Japan Tsunami (5)

June 7, 2011


It is almost three months since the 9.0 magnitude “Great East Japan Earthquake” struck Japan on March 11, 2011. The quake unleashed massive tsunami waves (some about 10 meters – 33 feet) that crashed into Japan’s northeastern coast of Honshu, the main island of Japan.

The result was the greatest widespread damage and destruction in modern Japanese history. Franklin Graham states, “The devastation is as bad as anything I’ve seen in my 30 years of ministry.” (Samaritan’s Purse Update, April 2011)


The tsunami waves caused severe damage along some 400 miles of the coast and penetrated as far as 5 miles inland along Japan’s northeast. The population in these areas before the disaster was estimated to be about 15 million, of which 1.6 million lived within 3 miles of the coast. Some coastal towns were entirely obliterated. Sendai city in Miyagi prefecture, with a population of about 1 million people, was hit particularly hard.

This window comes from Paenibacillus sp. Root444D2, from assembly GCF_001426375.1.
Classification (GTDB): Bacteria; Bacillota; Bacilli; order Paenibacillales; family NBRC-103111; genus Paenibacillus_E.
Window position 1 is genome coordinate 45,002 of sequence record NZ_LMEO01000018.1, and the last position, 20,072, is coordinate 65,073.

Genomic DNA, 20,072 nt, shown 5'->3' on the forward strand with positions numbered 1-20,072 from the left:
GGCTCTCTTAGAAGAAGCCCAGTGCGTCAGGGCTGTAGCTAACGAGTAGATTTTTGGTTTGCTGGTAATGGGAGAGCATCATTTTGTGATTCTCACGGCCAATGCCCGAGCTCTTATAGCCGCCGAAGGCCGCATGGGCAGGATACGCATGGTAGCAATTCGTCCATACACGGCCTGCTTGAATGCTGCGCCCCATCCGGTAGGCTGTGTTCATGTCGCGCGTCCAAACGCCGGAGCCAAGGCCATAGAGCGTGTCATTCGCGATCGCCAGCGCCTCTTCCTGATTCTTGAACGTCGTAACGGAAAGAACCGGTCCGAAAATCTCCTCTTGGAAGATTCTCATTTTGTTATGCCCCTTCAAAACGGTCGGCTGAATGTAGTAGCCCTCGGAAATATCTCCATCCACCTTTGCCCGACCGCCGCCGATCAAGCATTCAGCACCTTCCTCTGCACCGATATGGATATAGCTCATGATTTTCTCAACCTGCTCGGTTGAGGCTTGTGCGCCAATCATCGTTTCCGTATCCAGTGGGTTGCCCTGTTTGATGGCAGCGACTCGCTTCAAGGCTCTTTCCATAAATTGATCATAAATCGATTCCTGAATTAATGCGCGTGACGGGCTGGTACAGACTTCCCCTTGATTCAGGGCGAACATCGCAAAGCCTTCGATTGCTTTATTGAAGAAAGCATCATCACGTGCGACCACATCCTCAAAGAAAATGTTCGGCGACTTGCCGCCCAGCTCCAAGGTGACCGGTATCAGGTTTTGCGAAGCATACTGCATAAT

According to the government of Japan, as of June 2 the death toll is 15,327 and 8,343 missing, coming to over 23,500 fatalities. Injured number 5,364. And 158,738 have been evacuated to shelters. The highest prefectural death toll is 8,530 in Miyagi, with another 6,000 still missing.

The tsunami also caused the cooling systems in several nuclear power stations in Fukushima Prefecture to fail. This is a grave concern, but despite what the news networks in North America would have us think, the fatalities and damage from the series of tsunami remains the major crisis story.

japanquake.ca (dale little)